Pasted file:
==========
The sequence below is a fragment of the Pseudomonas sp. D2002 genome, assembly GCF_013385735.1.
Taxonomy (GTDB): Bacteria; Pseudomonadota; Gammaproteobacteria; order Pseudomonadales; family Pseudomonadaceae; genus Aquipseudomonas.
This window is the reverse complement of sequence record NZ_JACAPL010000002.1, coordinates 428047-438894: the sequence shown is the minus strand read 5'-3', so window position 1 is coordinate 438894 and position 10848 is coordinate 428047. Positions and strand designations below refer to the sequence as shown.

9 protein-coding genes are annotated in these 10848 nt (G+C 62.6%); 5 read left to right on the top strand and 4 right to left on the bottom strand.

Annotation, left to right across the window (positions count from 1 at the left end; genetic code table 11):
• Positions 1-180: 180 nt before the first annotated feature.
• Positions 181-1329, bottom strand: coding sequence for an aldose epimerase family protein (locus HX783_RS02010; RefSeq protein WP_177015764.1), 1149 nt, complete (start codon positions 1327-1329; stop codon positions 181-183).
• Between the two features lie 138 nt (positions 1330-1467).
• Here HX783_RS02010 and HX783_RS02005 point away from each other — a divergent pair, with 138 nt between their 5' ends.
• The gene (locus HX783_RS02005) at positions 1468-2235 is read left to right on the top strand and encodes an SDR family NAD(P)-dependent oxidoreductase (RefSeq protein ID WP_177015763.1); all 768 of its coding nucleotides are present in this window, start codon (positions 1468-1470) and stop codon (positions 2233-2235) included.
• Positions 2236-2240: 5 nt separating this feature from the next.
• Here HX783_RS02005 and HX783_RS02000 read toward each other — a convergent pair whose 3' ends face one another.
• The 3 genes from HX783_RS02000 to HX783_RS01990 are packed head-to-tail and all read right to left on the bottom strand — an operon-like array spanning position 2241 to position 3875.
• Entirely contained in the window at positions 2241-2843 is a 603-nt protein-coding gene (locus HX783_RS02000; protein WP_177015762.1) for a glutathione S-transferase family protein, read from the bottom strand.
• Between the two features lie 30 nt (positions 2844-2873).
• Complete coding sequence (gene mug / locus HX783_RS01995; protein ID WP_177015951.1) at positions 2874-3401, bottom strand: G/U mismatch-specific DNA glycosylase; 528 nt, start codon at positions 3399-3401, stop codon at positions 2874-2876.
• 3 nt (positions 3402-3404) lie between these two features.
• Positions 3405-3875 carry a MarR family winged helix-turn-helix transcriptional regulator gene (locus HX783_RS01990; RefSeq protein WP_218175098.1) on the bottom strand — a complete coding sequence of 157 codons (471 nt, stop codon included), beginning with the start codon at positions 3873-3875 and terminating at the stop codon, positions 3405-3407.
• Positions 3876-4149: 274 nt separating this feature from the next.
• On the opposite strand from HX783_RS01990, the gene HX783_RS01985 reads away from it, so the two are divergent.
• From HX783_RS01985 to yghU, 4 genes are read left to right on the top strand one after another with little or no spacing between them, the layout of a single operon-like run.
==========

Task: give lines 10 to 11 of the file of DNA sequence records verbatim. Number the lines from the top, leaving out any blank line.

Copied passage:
• The gene (locus HX783_RS02005) at positions 1468-2235 is read left to right on the top strand and encodes an SDR family NAD(P)-dependent oxidoreductase (RefSeq protein ID WP_177015763.1); all 768 of its coding nucleotides are present in this window, start codon (positions 1468-1470) and stop codon (positions 2233-2235) included.
• Positions 2236-2240: 5 nt separating this feature from the next.